Longform’s Picks of the Week
The best stories from around the world.
Every weekend, Longform highlights its favorite international articles of the week. For daily picks of new and classic nonfiction, check out Longform or follow @longform on Twitter. Have an iPad? Download Longform’s new app and read all of the latest in-depth stories from dozens of magazines, including Foreign Policy.
“What is Code” by Paul Ford, Bloomberg Businessweek
Software has been around since the 1940s. Which means that people have been faking their way through meetings about software, and the code that builds it, for generations. Now that software lives in our pockets, runs our cars and homes, and dominates our waking lives, ignorance is no longer acceptable. The world belongs to people who code. Those who don’t understand will be left behind.
“For your entire working memory, some Internet thing has come along every two years and suddenly hundreds of thousands of dollars (inevitably millions) must be poured into amorphous projects with variable deadlines. Content management projects, customer relationship management integration projects, mobile apps, paperless office things, global enterprise resource planning initiatives—no matter how tightly you clutch the purse strings, software finds a way to pry open your fingers.
Here we go again.”
“The Child Preachers of Brazil” by Samantha M. Shapiro, New York Times Magazine
The youngest evangelists in the country’s Pentecostal churches try to balance the demands of their youth with those of their faith.
“It was fall in Brazil, and rain drizzled under a gray moon. The faithful were beginning to arrive at the International Mission of Miracles, a Pentecostal church in the poor and working-class city of São Gonçalo, 10 miles from Rio de Janeiro. In front of the church, which was located between a supermarket and an abandoned lot, a banner staked in the muddy ground advertised a young girl named Alani Santos, whose touch could heal.”
“How Isis Crippled al Qaida” by Shiv Malik, Ali Younes, Spencer Ackerman, and Mustafa Khalili, the Guardian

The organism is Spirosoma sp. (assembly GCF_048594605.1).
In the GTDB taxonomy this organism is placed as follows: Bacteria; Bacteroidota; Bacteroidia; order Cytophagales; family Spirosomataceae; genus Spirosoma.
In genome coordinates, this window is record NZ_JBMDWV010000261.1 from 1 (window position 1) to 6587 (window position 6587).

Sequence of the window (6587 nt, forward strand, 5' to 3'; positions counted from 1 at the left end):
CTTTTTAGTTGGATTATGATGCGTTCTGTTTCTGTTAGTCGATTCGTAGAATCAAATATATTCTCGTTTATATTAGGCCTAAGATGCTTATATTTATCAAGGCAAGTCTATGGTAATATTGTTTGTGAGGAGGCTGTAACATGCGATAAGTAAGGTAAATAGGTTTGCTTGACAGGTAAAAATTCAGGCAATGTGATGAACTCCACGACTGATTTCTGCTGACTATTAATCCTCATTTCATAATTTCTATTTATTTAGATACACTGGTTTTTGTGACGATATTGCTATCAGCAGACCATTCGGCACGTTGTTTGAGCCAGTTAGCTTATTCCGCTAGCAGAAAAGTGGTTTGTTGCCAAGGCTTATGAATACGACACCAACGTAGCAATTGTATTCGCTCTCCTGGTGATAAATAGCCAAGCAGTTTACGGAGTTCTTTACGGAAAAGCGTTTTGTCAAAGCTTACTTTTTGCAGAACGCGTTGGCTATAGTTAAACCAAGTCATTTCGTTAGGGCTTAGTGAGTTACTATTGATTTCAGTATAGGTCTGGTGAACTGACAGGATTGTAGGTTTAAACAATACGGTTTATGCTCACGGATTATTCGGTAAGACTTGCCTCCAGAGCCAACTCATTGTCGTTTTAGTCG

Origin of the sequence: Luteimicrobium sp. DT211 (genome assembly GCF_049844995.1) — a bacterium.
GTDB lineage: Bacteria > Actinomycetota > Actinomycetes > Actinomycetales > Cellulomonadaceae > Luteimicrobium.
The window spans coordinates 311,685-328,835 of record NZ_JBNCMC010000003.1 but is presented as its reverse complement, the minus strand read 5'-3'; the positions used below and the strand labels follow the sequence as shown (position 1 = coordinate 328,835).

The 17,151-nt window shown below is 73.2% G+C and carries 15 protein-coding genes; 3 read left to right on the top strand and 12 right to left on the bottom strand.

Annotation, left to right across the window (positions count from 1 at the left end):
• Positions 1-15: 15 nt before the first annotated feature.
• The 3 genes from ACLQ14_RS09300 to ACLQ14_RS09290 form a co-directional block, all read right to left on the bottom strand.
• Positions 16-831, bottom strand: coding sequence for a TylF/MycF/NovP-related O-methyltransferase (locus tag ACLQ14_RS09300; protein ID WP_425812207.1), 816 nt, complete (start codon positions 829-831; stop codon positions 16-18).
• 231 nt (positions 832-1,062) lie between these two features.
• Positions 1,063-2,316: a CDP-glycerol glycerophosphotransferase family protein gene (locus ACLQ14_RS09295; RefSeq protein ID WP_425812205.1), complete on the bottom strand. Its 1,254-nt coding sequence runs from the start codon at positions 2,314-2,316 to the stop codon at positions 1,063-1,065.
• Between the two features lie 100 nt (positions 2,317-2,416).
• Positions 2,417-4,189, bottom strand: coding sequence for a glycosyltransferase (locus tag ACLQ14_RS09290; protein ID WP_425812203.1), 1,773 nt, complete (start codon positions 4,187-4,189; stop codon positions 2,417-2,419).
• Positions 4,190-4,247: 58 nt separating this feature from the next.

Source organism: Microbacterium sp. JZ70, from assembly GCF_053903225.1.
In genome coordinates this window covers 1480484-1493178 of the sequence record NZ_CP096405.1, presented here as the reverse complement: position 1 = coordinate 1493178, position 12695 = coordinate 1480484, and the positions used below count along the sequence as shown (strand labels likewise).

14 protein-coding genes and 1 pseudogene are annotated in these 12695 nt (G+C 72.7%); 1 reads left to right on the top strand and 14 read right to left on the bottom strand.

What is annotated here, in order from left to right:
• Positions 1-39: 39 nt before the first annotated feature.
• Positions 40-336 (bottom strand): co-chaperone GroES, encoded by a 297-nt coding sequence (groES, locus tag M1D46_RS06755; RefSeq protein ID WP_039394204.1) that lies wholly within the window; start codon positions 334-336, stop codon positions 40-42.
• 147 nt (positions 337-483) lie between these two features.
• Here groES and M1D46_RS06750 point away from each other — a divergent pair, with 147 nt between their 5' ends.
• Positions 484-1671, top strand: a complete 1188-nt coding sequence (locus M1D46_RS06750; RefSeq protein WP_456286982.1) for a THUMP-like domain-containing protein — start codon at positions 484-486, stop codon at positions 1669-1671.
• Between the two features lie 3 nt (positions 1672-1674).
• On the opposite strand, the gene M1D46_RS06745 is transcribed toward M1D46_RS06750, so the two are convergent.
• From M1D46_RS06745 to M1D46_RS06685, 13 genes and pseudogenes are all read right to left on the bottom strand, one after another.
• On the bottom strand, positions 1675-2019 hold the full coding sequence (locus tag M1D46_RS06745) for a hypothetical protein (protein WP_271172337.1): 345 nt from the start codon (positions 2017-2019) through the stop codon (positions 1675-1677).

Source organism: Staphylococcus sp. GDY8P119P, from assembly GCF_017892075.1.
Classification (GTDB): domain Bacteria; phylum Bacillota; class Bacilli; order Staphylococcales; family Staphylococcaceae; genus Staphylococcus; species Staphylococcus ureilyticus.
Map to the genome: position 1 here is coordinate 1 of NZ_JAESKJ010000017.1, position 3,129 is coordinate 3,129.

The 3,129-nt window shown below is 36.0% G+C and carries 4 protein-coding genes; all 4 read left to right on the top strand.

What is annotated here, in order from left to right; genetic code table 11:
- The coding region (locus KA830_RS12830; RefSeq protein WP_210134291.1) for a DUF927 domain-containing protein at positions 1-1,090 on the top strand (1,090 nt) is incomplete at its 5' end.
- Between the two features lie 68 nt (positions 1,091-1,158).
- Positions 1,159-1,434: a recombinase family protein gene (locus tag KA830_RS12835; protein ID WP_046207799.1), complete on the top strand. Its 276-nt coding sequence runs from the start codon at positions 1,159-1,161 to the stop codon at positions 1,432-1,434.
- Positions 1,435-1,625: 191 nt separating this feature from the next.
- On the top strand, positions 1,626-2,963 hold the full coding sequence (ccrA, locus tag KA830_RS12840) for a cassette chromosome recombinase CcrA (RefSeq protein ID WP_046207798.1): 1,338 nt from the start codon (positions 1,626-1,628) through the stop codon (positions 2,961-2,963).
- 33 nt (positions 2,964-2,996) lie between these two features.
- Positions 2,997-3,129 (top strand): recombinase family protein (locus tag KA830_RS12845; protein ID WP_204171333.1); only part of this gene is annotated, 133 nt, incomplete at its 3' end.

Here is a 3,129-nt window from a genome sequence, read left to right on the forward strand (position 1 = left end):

The inside story of the coup that has brought the world’s most feared terrorist network to the brink of collapse.
“On 5 February, Jordanian officials confirmed that the intellectual godfather of al-Qaida, Abu Muhammad al-Maqdisi, had been released from prison. Though he is little known in the west, Maqdisi’s importance in the canon of radical Islamic thought is unrivalled by anyone alive. The 56-year-old Palestinian rose to prominence in the 1980s, when he became the first significant radical Islamic scholar to declare the Saudi royal family were apostates, and therefore legitimate targets of jihad. At the time, Maqdisi’s writings were so radical that even Osama bin Laden thought they were too extreme.”
“The Candidates” by Chris Lehmann, London Review of Books
A look at the race for the Republican nomination.
“It is a cliché of American electioneering for candidates to advertise their humble beginnings and unstinting ascent in the face of adversity. Even George W. Bush, with his Andover and Skull-and-Bones East Coast Brahmin pedigree, offered up his own version of the log cabin myth, alluding to his drunken youth and subsequent soul-saving entry into the evangelical fold, and taking self-deprecating potshots at his tricky time as part-owner of the Texas Rangers baseball team. The message was that these episodes were tests of the candidate’s resolve, temporary setbacks in the higher drama of his journey to the Texas governor’s mansion. (It didn’t matter that Bush’s gubernatorial track record was decidedly dismal, since the log cabin myth is about how you attain great office, not what you actually do when you get there.)”
“How Azerbaijan and Its Lobbyists Spin Congress” by Ilya Lozovsky, Foreign Policy
The Aliyev regime is selling itself in Washington as friendly and progressive. Is your Congressman buying it?
“‘However life turns out — the hardest part is I can’t see you. And this is our 37th year together.’ So ends a letter from Azerbaijani political prisoner Leyla Yunus to her husband Arif, also imprisoned by his country’s increasingly thin-skinned authoritarian government. The Yunuses were arrested nearly a year ago and have not been allowed to see each other since. The charges leveled against them — high treason, espionage, fraud — are patently absurd. Leyla Yunus is one of the country’s best-known human rights activists and a relentless critic of Azerbaijani President Ilham Aliyev and his corrupt regime. She is also a tireless advocate for the country’s other political prisoners, who add up to twice as many — according to a detailed open letter signed by a plethora of human rights organizations, academics, and regional experts — as Belarus and Russia combined.”
Evaristo Sa/AFP/Getty Images; Martin Bureau/AFP/Getty Images; Victor Moriyama/Getty Images; Mohammed Sawaf/AFP/Getty Images; Chip Somodevilla/Getty Images; Sean Gallup/Getty Images
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